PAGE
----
We’re deeply native and extremely up to date. And so we can enable the BYOD revolution and the mobile revolution. It’s extremely important, by the way, that we do that because by reaching people on the device that they use in a way that’s convenient and intuitive to them.
Is there an average deployment time for that being a solution or does it vary from business to business in terms of what the infrastructure looks like and what their specific needs are?
We believe this is the world’s fastest way to deploy a custom application. It is drawn rather than coded. You drag and drop arrows and boxes to describe logically what should happen during the course of the application and then Appian interprets your drawing and runs it. It’s generally up and going within just a couple of months. Even large scale applications take only a few months to deploy and then their deeply powerful and native on every mobile device when they do deploy.
What is the biggest challenge you’re facing right now business-wise or technology-wise, and how are you tackling that challenge?
Well, first of all, the pace of technology is brisk and we plan to be at the very forefront of it, so that gives us a technical challenge, but I feel very good about that challenge.
The more difficult one, perhaps, is keeping up with the growth and demand, which has been more than 100 percent last year. Demand is rapidly increasing, and in order to facilitate that we have double our commitment to customer satisfaction. I spend a great deal of my time insuring that every deployment goes well and, wherever we rely on partners to do deployments or roll outs we are personally involved in, keeping in touch and being sure that the reputation for quality that we have maintained for years is maintained also going forward, even when we’re not doing the services work.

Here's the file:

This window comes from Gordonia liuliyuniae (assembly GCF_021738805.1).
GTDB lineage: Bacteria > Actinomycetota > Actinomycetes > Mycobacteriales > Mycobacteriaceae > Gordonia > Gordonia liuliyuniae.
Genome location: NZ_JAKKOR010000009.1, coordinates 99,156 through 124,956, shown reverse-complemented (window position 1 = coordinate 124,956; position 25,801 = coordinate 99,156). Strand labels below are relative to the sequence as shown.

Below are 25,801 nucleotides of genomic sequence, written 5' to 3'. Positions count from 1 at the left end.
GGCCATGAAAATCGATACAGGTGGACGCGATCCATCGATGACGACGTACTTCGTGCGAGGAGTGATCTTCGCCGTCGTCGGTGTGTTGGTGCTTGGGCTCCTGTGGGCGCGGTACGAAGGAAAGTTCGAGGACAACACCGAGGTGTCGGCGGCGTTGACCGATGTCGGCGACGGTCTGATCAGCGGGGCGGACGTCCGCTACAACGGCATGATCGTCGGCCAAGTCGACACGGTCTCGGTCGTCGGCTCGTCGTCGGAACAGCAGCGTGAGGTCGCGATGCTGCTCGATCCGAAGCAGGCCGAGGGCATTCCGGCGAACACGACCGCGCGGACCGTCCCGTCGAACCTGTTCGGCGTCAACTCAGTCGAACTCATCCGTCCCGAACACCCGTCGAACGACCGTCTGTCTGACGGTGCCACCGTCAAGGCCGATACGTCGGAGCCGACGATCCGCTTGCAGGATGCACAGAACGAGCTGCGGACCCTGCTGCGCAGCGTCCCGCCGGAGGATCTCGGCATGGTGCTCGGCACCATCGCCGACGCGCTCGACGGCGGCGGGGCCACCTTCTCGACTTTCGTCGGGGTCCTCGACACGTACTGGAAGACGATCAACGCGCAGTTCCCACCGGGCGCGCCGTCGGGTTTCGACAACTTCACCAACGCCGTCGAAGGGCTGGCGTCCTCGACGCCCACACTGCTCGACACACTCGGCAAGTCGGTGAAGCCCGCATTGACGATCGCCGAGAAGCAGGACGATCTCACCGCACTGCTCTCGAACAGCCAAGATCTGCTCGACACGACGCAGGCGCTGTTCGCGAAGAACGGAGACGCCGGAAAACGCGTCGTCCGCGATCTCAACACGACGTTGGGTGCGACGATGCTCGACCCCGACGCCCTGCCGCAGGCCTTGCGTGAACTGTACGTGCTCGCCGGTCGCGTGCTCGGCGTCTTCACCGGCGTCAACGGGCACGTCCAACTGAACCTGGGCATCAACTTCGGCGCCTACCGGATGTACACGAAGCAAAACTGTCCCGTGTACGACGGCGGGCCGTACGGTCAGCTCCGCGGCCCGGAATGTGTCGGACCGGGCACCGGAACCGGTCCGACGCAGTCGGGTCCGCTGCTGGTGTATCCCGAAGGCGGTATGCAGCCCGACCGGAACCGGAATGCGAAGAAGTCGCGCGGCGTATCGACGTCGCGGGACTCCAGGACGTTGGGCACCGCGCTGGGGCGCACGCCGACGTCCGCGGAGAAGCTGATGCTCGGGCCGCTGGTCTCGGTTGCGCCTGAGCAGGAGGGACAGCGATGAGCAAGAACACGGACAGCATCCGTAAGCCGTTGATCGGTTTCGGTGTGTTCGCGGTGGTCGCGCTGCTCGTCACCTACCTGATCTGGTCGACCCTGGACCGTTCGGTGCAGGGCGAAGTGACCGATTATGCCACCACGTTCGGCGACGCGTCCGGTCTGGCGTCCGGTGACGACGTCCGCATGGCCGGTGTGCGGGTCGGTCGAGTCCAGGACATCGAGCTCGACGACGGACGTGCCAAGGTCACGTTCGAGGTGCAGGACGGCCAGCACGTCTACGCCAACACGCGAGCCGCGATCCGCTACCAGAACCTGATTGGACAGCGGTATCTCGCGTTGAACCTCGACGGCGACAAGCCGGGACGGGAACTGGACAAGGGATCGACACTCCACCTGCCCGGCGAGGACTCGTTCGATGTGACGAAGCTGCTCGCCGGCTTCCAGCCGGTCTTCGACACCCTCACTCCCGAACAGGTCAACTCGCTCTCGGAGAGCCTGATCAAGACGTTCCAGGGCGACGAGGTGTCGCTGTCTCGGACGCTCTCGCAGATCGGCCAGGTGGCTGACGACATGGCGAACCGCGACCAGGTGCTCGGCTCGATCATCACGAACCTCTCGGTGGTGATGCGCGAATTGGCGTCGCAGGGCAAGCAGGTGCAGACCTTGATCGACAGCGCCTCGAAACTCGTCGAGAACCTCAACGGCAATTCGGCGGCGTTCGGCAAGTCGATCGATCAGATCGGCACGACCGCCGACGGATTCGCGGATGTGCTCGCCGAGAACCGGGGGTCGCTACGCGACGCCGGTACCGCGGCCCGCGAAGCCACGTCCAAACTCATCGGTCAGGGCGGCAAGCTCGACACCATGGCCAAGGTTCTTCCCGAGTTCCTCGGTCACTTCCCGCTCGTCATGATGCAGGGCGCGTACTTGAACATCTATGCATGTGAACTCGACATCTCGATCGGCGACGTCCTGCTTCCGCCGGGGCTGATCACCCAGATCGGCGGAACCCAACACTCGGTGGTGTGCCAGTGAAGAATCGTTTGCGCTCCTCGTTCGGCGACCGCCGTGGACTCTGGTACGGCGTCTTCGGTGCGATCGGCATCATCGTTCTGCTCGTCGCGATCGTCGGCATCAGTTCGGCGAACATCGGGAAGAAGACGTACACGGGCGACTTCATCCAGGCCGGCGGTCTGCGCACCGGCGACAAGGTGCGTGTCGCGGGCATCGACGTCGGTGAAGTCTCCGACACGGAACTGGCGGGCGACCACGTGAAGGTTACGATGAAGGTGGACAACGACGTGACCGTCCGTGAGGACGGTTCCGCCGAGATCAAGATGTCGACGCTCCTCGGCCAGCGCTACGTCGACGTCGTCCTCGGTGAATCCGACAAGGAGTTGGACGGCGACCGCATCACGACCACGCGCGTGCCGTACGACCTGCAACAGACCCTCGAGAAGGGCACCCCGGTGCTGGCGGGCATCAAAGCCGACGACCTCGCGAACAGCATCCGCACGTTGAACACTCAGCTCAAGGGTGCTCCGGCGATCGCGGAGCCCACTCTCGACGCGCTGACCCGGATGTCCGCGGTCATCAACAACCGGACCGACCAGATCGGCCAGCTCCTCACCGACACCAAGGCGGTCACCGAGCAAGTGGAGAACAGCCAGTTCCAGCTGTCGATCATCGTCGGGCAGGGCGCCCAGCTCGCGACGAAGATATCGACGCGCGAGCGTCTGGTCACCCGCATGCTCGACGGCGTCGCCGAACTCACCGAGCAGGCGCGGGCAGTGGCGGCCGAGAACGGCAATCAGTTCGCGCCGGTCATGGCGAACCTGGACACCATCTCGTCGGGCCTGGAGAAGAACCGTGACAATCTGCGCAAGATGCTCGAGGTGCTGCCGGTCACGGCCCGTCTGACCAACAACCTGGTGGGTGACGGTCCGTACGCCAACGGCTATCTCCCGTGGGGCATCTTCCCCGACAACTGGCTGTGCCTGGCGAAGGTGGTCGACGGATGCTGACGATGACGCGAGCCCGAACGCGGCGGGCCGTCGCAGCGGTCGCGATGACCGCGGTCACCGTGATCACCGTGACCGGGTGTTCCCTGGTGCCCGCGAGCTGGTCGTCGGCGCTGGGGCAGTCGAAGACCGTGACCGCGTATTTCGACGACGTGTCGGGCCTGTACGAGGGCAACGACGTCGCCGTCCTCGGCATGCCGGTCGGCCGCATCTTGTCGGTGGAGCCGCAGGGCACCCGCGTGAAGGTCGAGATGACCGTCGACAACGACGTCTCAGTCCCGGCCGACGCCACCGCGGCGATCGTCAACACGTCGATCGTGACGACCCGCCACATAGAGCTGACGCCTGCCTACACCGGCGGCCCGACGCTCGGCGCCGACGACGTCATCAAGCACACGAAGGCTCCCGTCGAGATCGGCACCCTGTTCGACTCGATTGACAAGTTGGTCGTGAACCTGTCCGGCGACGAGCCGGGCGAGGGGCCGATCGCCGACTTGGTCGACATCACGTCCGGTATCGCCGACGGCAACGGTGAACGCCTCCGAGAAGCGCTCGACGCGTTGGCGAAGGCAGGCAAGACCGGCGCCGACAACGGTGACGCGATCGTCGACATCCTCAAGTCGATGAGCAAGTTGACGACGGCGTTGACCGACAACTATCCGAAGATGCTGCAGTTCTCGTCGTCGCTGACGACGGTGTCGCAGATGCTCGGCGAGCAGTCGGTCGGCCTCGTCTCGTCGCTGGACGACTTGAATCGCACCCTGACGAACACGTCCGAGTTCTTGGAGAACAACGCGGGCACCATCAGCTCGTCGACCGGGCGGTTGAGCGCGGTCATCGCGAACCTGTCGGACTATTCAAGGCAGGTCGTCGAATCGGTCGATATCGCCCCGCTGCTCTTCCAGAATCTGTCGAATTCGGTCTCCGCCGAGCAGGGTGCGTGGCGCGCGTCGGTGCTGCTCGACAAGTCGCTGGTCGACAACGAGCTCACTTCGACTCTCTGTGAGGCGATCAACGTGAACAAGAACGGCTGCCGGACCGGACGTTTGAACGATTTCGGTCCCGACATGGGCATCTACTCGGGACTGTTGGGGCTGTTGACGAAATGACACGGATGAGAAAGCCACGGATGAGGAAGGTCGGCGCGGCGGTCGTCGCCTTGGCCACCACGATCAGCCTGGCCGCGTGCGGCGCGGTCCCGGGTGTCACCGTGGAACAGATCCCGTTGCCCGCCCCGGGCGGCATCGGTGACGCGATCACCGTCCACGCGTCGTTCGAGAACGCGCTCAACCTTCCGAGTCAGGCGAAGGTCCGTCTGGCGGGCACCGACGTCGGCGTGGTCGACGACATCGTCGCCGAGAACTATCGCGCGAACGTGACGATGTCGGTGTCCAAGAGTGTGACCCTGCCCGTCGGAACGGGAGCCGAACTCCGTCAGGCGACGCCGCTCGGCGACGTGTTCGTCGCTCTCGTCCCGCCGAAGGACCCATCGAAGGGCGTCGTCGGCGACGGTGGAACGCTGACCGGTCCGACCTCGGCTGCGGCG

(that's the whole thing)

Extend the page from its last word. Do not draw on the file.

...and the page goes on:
Where do you see the BPM segment going in the next five years? What kinds of challenges and opportunities do you see on the horizon?
I see it disappearing and being replaced by a confluence of BPM, which is work automation and enterprise social. I think that the synergy between those two fields is so powerful that they will obsolete both of their respective markets within five years. We will find soon that work automation without social is not participatory enough, not universal enough to harness all of the intelligent ideas and thoughts of your workplace. You need an interface that gathers everyone together and provides universal visibility. And work automation will need enterprise social to better provide that.
At the same time, enterprise social will fail; it will be a conversation about nothing. This has to be a conversation about acting, making progress and billing obligations, moving the ball. It can’t just be about talking. I think enterprise social needs work automation even more than work automation needs enterprise social, but the two need each other and when they come together, we’ll obsolete both markets.
As of right now, however, enterprise social is one of the big growth areas in the business software industry. With that in mind, is the integration of social and work automation you mentioned driven by dissatisfaction with current enterprise social solutions?
We find customers come to us and ask us how we can make their social environment productive. They understand that it’s popular, but it’s not productive. And so, yes, we are answering a need that has emerged in the market, but I think we’re also at the forefront of the definition of that need and that we’ve put together a product that anticipates the demand, which will grow for this concept.
Appian’s growth rate, by the way, mirrors that of the enterprise social industry, but the difference being that Appian is also profitable. However, Appian also has almost as many users as Yammer. We may not have the same degree of buzz as those companies, but we are certainly bigger in the collective, and we are bigger in solving problems. Real problems. Of major organizations. We provide industrial strength process automation and we do it in an attractive and participatory social environment.
Other than yourselves, who do you think are some of the most interesting individuals or companies that are either working in your space or spaces similar to yours right now?
Well, I think that Alan Trefler, the CEO of Pegasystems and Mark Benioff, the CEO of Salesforce, are both extremely interesting people. I guess I’d have to start with the two of them. They’re innovative and they’re hard charging. We’re blessed with good competitors.